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The technological constraints of a Fire Emblem game don’t seem all that taxing, though the development of Fire Emblem 64 proves otherwise. While the game was being worked on, the developers found out that what they wanted to do couldn’t properly be achieved using the system’s hardware. After some talk about the difficulties of making the game, it came as no surprise that it was finally canceled. Its assets were reportedly used in Fire Emblem: Path of Radiance on the GameCube.

19 3D Kirby Platformer

via videochums.com

Kirby has made his way to several genres, though the one he hasn’t properly made the leap to is a 3D platformer. However, the people at HAL Laboratory have expressed interest in bringing the pink puff to this format. They even confirmed that such a game was in development for the GameCube, releasing some images that showed it off. They would later say that they didn’t have the proper ideas to fully make the game a good one, leading to the project’s cancellation years later.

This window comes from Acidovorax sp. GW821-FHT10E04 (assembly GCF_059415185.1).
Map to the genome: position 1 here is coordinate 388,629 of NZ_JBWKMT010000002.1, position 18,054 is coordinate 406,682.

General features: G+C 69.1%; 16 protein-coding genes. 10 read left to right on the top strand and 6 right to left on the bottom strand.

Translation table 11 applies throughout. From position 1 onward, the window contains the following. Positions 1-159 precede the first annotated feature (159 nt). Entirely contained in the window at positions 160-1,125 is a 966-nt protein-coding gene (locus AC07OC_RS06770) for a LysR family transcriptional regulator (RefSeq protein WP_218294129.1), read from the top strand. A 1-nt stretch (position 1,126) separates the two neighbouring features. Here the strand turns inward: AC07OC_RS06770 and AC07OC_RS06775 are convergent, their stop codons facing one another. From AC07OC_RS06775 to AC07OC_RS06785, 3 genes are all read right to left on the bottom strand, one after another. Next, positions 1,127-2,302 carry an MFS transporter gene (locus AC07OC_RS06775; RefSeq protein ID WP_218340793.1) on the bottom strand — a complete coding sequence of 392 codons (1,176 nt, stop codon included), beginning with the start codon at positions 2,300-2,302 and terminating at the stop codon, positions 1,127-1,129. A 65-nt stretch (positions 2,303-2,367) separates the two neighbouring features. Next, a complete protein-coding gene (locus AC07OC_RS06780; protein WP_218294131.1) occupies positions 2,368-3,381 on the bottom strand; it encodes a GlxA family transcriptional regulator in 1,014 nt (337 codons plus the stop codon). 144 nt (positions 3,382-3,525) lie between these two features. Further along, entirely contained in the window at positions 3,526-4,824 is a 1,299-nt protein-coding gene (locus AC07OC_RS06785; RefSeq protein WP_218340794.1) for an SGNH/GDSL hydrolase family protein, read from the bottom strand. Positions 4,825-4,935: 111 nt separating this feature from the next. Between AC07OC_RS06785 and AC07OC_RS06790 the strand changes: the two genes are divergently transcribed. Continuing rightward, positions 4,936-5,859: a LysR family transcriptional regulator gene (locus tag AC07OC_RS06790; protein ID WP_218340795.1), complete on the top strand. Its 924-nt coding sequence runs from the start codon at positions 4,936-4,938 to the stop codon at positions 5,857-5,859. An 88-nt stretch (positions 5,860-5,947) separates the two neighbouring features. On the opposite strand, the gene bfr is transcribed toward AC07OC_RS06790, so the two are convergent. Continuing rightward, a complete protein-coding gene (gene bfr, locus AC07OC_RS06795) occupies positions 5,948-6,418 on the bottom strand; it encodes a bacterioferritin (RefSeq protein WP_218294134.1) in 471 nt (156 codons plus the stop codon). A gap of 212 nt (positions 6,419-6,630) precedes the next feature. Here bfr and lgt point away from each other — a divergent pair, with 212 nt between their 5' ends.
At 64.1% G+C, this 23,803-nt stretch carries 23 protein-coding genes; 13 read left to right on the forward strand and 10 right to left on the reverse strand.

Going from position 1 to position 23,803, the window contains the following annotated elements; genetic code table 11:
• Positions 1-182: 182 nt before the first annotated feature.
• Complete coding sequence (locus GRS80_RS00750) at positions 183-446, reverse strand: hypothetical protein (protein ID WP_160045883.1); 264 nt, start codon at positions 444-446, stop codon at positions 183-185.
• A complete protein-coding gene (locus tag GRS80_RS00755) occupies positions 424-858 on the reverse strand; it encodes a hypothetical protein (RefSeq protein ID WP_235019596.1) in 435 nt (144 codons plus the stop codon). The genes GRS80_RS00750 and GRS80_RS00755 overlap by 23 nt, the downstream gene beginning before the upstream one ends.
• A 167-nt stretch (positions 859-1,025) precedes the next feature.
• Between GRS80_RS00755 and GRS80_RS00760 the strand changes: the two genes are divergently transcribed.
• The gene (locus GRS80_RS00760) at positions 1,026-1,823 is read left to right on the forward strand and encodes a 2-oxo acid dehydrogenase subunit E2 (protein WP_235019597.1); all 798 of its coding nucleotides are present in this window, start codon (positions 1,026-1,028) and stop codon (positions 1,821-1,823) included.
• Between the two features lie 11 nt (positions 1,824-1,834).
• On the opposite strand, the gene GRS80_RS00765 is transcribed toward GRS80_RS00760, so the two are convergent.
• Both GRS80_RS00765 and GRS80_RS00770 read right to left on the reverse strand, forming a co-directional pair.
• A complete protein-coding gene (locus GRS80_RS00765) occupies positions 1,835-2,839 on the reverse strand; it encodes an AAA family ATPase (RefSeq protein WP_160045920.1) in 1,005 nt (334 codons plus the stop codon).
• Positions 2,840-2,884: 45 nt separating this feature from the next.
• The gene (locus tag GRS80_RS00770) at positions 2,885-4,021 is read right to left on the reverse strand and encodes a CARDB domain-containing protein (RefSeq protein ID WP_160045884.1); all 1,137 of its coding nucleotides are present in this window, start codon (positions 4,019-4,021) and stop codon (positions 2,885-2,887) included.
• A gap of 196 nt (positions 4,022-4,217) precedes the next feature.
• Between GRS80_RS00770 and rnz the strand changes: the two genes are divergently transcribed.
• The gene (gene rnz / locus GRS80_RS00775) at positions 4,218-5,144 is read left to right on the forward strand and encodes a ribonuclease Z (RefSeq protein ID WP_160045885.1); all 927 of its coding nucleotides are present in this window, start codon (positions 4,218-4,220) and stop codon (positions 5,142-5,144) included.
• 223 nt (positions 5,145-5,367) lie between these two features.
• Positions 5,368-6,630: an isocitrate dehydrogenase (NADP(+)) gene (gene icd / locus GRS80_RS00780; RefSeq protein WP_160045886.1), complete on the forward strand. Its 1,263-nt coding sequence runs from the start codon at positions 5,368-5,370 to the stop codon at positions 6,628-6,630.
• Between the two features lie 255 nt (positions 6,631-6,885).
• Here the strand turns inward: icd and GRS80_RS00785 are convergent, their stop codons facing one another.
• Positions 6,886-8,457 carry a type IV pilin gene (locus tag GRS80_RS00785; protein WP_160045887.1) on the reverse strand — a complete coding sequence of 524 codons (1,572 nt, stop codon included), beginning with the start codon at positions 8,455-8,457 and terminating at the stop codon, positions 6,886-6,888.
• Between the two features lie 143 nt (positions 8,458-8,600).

18 Metroid 64

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During the heyday of the N64, Nintendo had several ideas to bring the Metroid series to 3D. However, the series developers didn’t feel that that Samus could properly work in that style. Nintendo later went to other studios, who turned down the project as well. Some felt that Samus would only properly work in 2D and that the N64 controller wasn’t suited for her movement. It wouldn’t be until the GameCube that Metroid Prime would bring Samus into a 3D space.

17 Animal Crossing 2

via emuparadise.me

The Animal Crossing series debuted on the GameCube years ago and proved to be a rousing success. As a result, they started work on a sequel titled Animal Crossing 2 for the same system. Despite releasing a screenshot, the project ended up being cancelled. It was never revealed why Nintendo canceled it, but many believe it was because they wanted to give the newly-launched Nintendo DS more steam by releasing an Animal Crossing game for it. This possibly led to the creation of Animal Crossing: Wild World.

16 Donkey Kong Racing